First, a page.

It quickly became clear that he wished exclusively to speak to me. I could not understand why, but Simon and Jűrgen are far from fools and took their leave as soon as this became apparent. The man seemed to puff out his chest as he began to speak to me. I felt as if he had a long-prepared speech for this moment. Embarrassed and not a little bemused, I listened attentively for a means of escape. But there was none offered to me. He was clearly a fine salesman, although at no point did he indicate exactly what he was speaking of, except that he had come by a particularly rare antique and that he wanted my opinion as to its value. Of course, I told him that this was not my field, but he seemed indifferent to this fact. I looked around me, but there was no-one around who seemed willing to leap to my aid. So, when he told me that this thing, whatever it was, was in the old drawing room just apart from where the main body of the function was taking place, I had little choice but to follow. I will confess that by this point I was more than a little intrigued, and not entirely opposed to this distraction from the dreary event I had turned up for.
The room was old, and dusty enough to make me cough violently as I entered. I was not overly surprised; most of these Company places are only kept in shape as necessary, and it seemed nobody had made use of this room for some time.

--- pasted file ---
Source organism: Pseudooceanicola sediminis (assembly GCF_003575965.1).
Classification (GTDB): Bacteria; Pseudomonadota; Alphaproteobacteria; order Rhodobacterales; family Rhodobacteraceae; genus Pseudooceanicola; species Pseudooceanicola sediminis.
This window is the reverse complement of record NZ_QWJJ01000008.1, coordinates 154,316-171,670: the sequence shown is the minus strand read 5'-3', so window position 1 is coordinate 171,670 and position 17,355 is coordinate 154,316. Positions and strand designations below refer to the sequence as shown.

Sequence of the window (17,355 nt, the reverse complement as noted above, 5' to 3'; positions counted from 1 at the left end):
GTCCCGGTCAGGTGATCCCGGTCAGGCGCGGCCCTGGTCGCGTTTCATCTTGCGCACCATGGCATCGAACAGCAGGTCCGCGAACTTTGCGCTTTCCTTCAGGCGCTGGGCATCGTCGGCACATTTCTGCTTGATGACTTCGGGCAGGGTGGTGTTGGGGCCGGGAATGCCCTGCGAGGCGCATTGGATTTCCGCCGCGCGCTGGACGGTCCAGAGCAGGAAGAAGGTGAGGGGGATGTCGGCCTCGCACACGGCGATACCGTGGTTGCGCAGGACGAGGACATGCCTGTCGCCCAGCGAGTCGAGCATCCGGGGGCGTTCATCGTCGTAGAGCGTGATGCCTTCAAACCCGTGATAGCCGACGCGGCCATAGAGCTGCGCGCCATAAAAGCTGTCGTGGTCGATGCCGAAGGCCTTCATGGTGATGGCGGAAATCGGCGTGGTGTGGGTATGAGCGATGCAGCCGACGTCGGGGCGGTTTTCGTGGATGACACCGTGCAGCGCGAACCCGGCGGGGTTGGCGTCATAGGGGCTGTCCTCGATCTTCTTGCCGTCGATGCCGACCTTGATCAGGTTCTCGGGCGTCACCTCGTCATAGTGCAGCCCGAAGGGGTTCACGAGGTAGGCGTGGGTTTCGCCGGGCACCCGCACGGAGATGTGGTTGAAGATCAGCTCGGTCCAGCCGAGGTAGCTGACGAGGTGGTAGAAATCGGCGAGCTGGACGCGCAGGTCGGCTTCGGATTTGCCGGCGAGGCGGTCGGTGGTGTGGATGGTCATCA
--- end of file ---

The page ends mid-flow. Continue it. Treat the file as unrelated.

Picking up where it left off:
“There it is,” he said, indicating to the far wall.
A mirror was leaned against the wall; full-length, dignified, ancient. I moved towards it, and the closer I got, the more addictive it seemed. It was not the design of the frame, nor was it the reflection; my abhorrence for mirrors on this basis is well documented. It seemed clearer, more vivid than anything I had seen before in its very nature, almost as if it were more real than the world that surrounded it.
My reaction must have been writ large on my face because the man knowingly motioned me onwards towards it. You may have noticed that I have not mentioned his name; I cannot recall it. I am sure he introduced himself, and that for a long time I knew his name, but that name dances beyond my reach each time I try to gather it from my memory. At this late stage, it matters little. What matters is what he brought my attention to; that I cannot forget.
I stood before the mirror, and examined it thoroughly, I was captivated by it completely. I was not exalted, as perhaps I have sounded here. I felt an intangible sense of dread, but also the unnerved sense of excitement that only that emotion can give. I felt the compulsion to reach out my hand to the mirror, to touch it. I moved to do so, but then retracted my hand, feeling that it would not do to touch something so obviously valuable.
“Go on,” the man pressed gently. “It’s fine, I assure you. I have seen a hundred people manhandle this mirror in the most awful ways, but it remains as it has always been.”
This vague statement was all the encouragement I required, and almost enthusiastically I reached out, and touched the glass. Immediately I snapped my hand back, startled at the effect that my seemingly harmless gesture had.
The glass was simply gone; it had not fallen away, and neither had it shattered at my touch. It had utterly vanished, and I saw what lay behind its fašade.